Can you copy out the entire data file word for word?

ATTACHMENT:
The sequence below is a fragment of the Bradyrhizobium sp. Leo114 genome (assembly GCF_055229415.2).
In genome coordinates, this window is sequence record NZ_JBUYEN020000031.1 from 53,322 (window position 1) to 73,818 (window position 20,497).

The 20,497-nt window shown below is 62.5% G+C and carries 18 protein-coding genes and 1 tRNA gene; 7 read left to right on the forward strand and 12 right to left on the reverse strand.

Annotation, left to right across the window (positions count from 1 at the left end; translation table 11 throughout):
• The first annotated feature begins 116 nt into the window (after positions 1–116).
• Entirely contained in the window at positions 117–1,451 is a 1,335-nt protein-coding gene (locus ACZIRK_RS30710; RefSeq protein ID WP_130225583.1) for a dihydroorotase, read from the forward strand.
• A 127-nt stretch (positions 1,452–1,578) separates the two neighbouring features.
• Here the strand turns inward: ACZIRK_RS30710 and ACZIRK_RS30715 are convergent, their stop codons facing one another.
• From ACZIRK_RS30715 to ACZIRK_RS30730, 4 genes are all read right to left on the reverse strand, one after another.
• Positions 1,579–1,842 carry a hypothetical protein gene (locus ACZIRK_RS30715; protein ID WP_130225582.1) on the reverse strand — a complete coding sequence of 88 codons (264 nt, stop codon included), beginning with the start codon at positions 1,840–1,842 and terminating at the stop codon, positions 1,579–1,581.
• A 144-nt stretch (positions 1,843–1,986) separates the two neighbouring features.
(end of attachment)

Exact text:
The sequence below is a fragment of the Bradyrhizobium sp. Leo114 genome (assembly GCF_055229415.2).
In genome coordinates, this window is sequence record NZ_JBUYEN020000031.1 from 53,322 (window position 1) to 73,818 (window position 20,497).

The 20,497-nt window shown below is 62.5% G+C and carries 18 protein-coding genes and 1 tRNA gene; 7 read left to right on the forward strand and 12 right to left on the reverse strand.

Annotation, left to right across the window (positions count from 1 at the left end; translation table 11 throughout):
• The first annotated feature begins 116 nt into the window (after positions 1–116).
• Entirely contained in the window at positions 117–1,451 is a 1,335-nt protein-coding gene (locus ACZIRK_RS30710; RefSeq protein ID WP_130225583.1) for a dihydroorotase, read from the forward strand.
• A 127-nt stretch (positions 1,452–1,578) separates the two neighbouring features.
• Here the strand turns inward: ACZIRK_RS30710 and ACZIRK_RS30715 are convergent, their stop codons facing one another.
• From ACZIRK_RS30715 to ACZIRK_RS30730, 4 genes are all read right to left on the reverse strand, one after another.
• Positions 1,579–1,842 carry a hypothetical protein gene (locus ACZIRK_RS30715; protein ID WP_130225582.1) on the reverse strand — a complete coding sequence of 88 codons (264 nt, stop codon included), beginning with the start codon at positions 1,840–1,842 and terminating at the stop codon, positions 1,579–1,581.
• A 144-nt stretch (positions 1,843–1,986) separates the two neighbouring features.